IN THE lead up to going to Zambia, I was feeling nervous, but excited. I was going away from home with some girls from my school, who I had only really gotten to know in the build-up to the trip. We were at the same school, but not close friends. I was unsure how I would cope without my close friends and family. We were told that our phones might not work too well in Zambia and if you know me, then you know that my phone is essential! Minimal use for 12 days was going to be hard.
After a long day spent in transit, I already felt that I was bonding well with all the other girls, boys, teachers and the Missio Scotland team. My nerves had vanished and I was really enjoying getting to know my travelling companions.
On our first day in Zambia, we were introduced to the sisters who were in charge of running the City of Hope complex. We were then shown our rooms, which were a lot different from my own and all its home comforts. Straight away we got down to one of the reasons we were here—to help and support our brothers and sisters in faith. We helped the children with their studies, but most importantly, we helped them to have a lot of fun. I will always remember how excited they were to play with my sunglasses, Sunglasses! A mere accessory to me became such an enjoyable thing for them. Selfies with my sunglasses became a game and they all wanted to play!
We were each assigned to help a group of the older girls—who lived at City of Hope—with their homework in the evenings. I was assigned to help a girl named Victoria, who was 16-years-old. We became quite close and I will always treasure the letter I received from her before we left. It was so lovely and caring of her to put down in words what me being there to help her meant to her. I still get emotional reading it.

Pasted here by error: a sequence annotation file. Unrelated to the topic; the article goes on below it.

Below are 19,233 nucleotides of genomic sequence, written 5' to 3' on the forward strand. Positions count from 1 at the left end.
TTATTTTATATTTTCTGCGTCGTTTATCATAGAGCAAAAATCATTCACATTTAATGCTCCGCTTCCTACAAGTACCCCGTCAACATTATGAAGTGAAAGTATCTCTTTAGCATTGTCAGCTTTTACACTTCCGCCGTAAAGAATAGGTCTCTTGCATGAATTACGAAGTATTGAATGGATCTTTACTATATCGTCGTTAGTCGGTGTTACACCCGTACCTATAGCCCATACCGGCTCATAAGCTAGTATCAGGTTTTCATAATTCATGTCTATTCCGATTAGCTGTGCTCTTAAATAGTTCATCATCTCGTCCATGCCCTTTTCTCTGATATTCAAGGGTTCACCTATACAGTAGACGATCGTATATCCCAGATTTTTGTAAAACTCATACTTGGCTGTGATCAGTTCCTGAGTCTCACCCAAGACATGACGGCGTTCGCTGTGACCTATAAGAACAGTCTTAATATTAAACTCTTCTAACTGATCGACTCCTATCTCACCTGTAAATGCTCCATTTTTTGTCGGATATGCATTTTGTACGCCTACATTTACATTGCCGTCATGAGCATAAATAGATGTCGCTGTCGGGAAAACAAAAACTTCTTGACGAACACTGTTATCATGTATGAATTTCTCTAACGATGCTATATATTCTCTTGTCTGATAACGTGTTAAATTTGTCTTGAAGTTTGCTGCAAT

The hospitality of everyone at City of Hope was fantastic. The meals were a little challenging for me however! For someone who is more used to McDonald’s, living on rice, potatoes and so on was difficult, but in hindsight, it was really good for my waistline and if it was good enough for the Zambian kids, then it had to be good enough for me.
After a few days, we were on our travels again—a long road trip to Livingstone. The journey was quite fun as we were all much more familiar with one another by then. We checked in to a hotel, which provided a little more comfort and space. During this time we had even more fun and laughter as a group and I am happy to say that I the entire group got to know me better and realise that I was funny and outgoing, not the shy girl from the pre-trip meetings.
Writing this testimony has actually brought a lot of the memories flooding back and picking a few of the most memorable things is hard as there were so many to choose from. The trip to the National Park in Livingstone was not something you can do any day of the week. The scenery, the animals and the amazing Victoria Falls, was like being in a kid’s movie and was very memorable. In truth, each day visiting projects was different, but if I had to choose, I would say the day we spent at Providence Home with kids with disabilities was my favourite. It was both challenging and emotional, but to see the desire and zest for life that the children had, despite their disabilities, was such a joy to witness. I would just like to thank everyone I travelled with for helping me create such meaningful and lasting memories.